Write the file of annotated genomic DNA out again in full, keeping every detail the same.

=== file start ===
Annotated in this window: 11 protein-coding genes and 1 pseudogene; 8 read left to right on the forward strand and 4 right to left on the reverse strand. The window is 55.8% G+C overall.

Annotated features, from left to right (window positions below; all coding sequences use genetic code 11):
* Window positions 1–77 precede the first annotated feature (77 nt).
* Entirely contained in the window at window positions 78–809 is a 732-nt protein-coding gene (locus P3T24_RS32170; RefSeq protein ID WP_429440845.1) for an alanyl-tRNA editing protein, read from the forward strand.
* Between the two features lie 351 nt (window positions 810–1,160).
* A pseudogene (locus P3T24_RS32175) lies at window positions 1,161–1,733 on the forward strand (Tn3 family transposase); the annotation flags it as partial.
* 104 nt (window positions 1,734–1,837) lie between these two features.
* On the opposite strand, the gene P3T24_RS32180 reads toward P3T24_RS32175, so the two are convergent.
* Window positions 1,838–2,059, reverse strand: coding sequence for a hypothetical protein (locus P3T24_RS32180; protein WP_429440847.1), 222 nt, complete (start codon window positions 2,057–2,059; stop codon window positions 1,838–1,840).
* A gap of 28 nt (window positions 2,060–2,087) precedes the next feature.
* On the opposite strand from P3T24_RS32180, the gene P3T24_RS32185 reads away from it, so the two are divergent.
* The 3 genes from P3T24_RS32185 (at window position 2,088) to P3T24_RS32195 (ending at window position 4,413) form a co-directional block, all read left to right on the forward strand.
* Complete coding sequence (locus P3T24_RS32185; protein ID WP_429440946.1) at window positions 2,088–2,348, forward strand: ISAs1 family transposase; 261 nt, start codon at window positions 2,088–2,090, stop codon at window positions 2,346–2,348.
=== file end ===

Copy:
Annotated in this window: 11 protein-coding genes and 1 pseudogene; 8 read left to right on the forward strand and 4 right to left on the reverse strand. The window is 55.8% G+C overall.

Annotated features, from left to right (window positions below; all coding sequences use genetic code 11):
* Window positions 1–77 precede the first annotated feature (77 nt).
* Entirely contained in the window at window positions 78–809 is a 732-nt protein-coding gene (locus P3T24_RS32170; RefSeq protein ID WP_429440845.1) for an alanyl-tRNA editing protein, read from the forward strand.
* Between the two features lie 351 nt (window positions 810–1,160).
* A pseudogene (locus P3T24_RS32175) lies at window positions 1,161–1,733 on the forward strand (Tn3 family transposase); the annotation flags it as partial.
* 104 nt (window positions 1,734–1,837) lie between these two features.
* On the opposite strand, the gene P3T24_RS32180 reads toward P3T24_RS32175, so the two are convergent.
* Window positions 1,838–2,059, reverse strand: coding sequence for a hypothetical protein (locus P3T24_RS32180; protein WP_429440847.1), 222 nt, complete (start codon window positions 2,057–2,059; stop codon window positions 1,838–1,840).
* A gap of 28 nt (window positions 2,060–2,087) precedes the next feature.
* On the opposite strand from P3T24_RS32180, the gene P3T24_RS32185 reads away from it, so the two are divergent.
* The 3 genes from P3T24_RS32185 (at window position 2,088) to P3T24_RS32195 (ending at window position 4,413) form a co-directional block, all read left to right on the forward strand.
* Complete coding sequence (locus P3T24_RS32185; protein ID WP_429440946.1) at window positions 2,088–2,348, forward strand: ISAs1 family transposase; 261 nt, start codon at window positions 2,088–2,090, stop codon at window positions 2,346–2,348.